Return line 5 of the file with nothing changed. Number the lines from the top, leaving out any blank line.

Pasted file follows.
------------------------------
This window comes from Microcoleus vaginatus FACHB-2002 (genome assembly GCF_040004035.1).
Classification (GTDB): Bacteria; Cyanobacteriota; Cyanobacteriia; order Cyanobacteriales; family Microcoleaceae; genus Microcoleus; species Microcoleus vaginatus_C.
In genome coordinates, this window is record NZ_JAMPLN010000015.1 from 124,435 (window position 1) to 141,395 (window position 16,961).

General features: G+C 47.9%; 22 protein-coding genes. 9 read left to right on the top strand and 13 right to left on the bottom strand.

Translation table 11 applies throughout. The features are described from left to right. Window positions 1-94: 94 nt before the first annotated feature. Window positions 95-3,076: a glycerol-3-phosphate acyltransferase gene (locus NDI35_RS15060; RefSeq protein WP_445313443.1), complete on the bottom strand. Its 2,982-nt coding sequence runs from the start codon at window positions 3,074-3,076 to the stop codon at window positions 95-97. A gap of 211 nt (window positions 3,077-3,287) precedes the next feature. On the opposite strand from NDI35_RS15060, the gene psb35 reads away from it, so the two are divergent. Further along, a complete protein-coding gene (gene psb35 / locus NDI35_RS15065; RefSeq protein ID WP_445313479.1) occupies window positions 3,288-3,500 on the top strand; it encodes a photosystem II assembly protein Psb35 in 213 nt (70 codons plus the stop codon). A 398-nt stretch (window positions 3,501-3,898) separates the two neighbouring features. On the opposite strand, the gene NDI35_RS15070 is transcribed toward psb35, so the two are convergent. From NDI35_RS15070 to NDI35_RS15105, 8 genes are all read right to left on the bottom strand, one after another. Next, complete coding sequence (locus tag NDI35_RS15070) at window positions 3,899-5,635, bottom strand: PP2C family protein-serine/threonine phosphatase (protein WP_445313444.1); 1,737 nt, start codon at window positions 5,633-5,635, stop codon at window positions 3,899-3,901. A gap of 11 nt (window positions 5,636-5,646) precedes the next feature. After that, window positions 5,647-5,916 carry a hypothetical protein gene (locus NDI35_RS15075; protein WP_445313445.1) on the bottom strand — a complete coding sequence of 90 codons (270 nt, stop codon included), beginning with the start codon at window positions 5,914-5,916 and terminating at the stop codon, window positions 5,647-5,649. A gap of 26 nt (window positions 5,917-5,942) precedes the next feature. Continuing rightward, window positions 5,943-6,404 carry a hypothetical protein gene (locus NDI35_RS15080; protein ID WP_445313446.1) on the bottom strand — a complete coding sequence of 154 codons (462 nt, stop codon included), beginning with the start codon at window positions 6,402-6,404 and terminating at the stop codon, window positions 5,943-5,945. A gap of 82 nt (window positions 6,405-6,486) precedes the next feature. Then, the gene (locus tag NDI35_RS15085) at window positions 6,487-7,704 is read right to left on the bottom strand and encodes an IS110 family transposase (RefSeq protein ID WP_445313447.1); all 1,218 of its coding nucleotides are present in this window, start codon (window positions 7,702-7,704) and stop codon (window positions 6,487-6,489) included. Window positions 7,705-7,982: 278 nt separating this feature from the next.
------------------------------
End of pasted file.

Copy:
Translation table 11 applies throughout. The features are described from left to right. Window positions 1-94: 94 nt before the first annotated feature. Window positions 95-3,076: a glycerol-3-phosphate acyltransferase gene (locus NDI35_RS15060; RefSeq protein WP_445313443.1), complete on the bottom strand. Its 2,982-nt coding sequence runs from the start codon at window positions 3,074-3,076 to the stop codon at window positions 95-97. A gap of 211 nt (window positions 3,077-3,287) precedes the next feature. On the opposite strand from NDI35_RS15060, the gene psb35 reads away from it, so the two are divergent. Further along, a complete protein-coding gene (gene psb35 / locus NDI35_RS15065; RefSeq protein ID WP_445313479.1) occupies window positions 3,288-3,500 on the top strand; it encodes a photosystem II assembly protein Psb35 in 213 nt (70 codons plus the stop codon). A 398-nt stretch (window positions 3,501-3,898) separates the two neighbouring features. On the opposite strand, the gene NDI35_RS15070 is transcribed toward psb35, so the two are convergent. From NDI35_RS15070 to NDI35_RS15105, 8 genes are all read right to left on the bottom strand, one after another. Next, complete coding sequence (locus tag NDI35_RS15070) at window positions 3,899-5,635, bottom strand: PP2C family protein-serine/threonine phosphatase (protein WP_445313444.1); 1,737 nt, start codon at window positions 5,633-5,635, stop codon at window positions 3,899-3,901. A gap of 11 nt (window positions 5,636-5,646) precedes the next feature. After that, window positions 5,647-5,916 carry a hypothetical protein gene (locus NDI35_RS15075; protein WP_445313445.1) on the bottom strand — a complete coding sequence of 90 codons (270 nt, stop codon included), beginning with the start codon at window positions 5,914-5,916 and terminating at the stop codon, window positions 5,647-5,649. A gap of 26 nt (window positions 5,917-5,942) precedes the next feature. Continuing rightward, window positions 5,943-6,404 carry a hypothetical protein gene (locus NDI35_RS15080; protein ID WP_445313446.1) on the bottom strand — a complete coding sequence of 154 codons (462 nt, stop codon included), beginning with the start codon at window positions 6,402-6,404 and terminating at the stop codon, window positions 5,943-5,945. A gap of 82 nt (window positions 6,405-6,486) precedes the next feature. Then, the gene (locus tag NDI35_RS15085) at window positions 6,487-7,704 is read right to left on the bottom strand and encodes an IS110 family transposase (RefSeq protein ID WP_445313447.1); all 1,218 of its coding nucleotides are present in this window, start codon (window positions 7,702-7,704) and stop codon (window positions 6,487-6,489) included. Window positions 7,705-7,982: 278 nt separating this feature from the next.